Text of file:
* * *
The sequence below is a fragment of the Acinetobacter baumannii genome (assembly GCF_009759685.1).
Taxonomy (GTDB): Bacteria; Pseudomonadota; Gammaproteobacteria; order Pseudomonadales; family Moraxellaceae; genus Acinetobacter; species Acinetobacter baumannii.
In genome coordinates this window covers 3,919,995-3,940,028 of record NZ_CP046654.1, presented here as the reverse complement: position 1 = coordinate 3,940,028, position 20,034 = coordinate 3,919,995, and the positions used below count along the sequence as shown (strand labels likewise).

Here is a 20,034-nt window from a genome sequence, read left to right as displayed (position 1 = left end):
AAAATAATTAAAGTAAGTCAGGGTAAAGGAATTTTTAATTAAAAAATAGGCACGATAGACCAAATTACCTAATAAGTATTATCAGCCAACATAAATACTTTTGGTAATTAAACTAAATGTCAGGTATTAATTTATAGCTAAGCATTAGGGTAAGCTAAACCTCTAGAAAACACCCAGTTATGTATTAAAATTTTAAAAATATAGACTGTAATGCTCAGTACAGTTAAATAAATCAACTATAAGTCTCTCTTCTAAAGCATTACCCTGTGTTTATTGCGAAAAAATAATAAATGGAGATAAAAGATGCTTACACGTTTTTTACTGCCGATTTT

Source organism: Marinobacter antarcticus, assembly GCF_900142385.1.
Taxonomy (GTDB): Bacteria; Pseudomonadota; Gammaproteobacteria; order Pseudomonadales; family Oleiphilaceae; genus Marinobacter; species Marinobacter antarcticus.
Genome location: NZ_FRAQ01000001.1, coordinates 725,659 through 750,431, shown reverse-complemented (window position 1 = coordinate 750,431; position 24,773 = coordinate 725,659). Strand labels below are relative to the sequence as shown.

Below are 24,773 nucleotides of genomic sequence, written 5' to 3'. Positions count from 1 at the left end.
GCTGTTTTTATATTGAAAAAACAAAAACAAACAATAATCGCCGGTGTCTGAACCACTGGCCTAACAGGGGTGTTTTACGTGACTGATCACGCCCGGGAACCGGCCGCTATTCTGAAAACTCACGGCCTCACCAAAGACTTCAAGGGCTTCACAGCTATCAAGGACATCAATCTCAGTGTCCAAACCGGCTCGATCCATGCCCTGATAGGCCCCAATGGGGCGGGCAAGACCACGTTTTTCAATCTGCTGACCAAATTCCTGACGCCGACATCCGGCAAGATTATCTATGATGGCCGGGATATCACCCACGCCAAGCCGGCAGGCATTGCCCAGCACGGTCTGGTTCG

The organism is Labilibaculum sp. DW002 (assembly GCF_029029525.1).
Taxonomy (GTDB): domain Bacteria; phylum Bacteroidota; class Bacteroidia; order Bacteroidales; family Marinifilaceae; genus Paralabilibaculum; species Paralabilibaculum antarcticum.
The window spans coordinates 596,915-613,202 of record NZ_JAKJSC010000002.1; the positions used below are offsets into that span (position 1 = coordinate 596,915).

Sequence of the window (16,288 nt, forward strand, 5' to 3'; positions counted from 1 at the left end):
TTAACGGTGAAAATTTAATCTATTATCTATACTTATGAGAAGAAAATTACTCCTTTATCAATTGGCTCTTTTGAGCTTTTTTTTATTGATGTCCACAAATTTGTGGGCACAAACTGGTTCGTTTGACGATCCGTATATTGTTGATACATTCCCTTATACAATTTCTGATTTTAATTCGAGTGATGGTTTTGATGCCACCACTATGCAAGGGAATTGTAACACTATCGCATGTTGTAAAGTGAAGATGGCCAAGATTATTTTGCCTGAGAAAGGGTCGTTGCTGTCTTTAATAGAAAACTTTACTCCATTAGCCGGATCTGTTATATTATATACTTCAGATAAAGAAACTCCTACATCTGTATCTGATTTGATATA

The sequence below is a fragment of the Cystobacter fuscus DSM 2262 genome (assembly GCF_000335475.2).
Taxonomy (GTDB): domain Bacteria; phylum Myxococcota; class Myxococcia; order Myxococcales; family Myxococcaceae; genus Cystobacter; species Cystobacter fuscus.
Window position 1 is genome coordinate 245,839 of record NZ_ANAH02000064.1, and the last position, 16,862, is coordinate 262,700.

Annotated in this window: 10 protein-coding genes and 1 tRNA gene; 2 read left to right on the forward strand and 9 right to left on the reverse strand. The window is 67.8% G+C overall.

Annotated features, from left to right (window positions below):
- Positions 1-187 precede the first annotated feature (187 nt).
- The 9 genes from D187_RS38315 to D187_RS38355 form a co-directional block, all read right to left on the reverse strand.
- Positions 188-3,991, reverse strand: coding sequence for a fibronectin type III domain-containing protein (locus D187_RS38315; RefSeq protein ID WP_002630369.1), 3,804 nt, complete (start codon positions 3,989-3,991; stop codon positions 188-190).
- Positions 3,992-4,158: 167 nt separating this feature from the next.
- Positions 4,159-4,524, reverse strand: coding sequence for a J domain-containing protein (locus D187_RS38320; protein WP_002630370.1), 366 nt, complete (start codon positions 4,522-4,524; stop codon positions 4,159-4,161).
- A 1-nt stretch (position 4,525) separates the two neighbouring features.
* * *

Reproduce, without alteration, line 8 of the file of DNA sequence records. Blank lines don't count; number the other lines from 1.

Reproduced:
Genome location: NZ_FRAQ01000001.1, coordinates 725,659 through 750,431, shown reverse-complemented (window position 1 = coordinate 750,431; position 24,773 = coordinate 725,659). Strand labels below are relative to the sequence as shown.